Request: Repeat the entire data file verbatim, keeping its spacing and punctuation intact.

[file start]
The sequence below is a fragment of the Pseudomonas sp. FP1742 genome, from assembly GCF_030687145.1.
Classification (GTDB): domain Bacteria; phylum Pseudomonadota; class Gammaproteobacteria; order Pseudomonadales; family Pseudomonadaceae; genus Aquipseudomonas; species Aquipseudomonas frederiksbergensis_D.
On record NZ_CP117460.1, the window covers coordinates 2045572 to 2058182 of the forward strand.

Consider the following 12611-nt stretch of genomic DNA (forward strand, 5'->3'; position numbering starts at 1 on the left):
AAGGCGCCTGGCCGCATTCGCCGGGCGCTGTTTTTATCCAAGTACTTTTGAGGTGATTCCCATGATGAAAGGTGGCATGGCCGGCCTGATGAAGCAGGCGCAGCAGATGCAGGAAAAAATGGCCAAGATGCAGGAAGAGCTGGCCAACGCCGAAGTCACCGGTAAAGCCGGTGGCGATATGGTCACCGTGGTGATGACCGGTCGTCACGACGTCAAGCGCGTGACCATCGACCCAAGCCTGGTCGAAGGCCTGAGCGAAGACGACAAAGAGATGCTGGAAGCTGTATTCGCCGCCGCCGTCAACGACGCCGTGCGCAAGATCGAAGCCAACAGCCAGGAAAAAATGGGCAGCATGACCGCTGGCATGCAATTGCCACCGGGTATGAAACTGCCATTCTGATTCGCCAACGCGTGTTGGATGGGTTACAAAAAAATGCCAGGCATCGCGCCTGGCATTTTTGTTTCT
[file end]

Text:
The sequence below is a fragment of the Pseudomonas sp. FP1742 genome, from assembly GCF_030687145.1.
Classification (GTDB): domain Bacteria; phylum Pseudomonadota; class Gammaproteobacteria; order Pseudomonadales; family Pseudomonadaceae; genus Aquipseudomonas; species Aquipseudomonas frederiksbergensis_D.
On record NZ_CP117460.1, the window covers coordinates 2045572 to 2058182 of the forward strand.

Consider the following 12611-nt stretch of genomic DNA (forward strand, 5'->3'; position numbering starts at 1 on the left):
AAGGCGCCTGGCCGCATTCGCCGGGCGCTGTTTTTATCCAAGTACTTTTGAGGTGATTCCCATGATGAAAGGTGGCATGGCCGGCCTGATGAAGCAGGCGCAGCAGATGCAGGAAAAAATGGCCAAGATGCAGGAAGAGCTGGCCAACGCCGAAGTCACCGGTAAAGCCGGTGGCGATATGGTCACCGTGGTGATGACCGGTCGTCACGACGTCAAGCGCGTGACCATCGACCCAAGCCTGGTCGAAGGCCTGAGCGAAGACGACAAAGAGATGCTGGAAGCTGTATTCGCCGCCGCCGTCAACGACGCCGTGCGCAAGATCGAAGCCAACAGCCAGGAAAAAATGGGCAGCATGACCGCTGGCATGCAATTGCCACCGGGTATGAAACTGCCATTCTGATTCGCCAACGCGTGTTGGATGGGTTACAAAAAAATGCCAGGCATCGCGCCTGGCATTTTTGTTTCT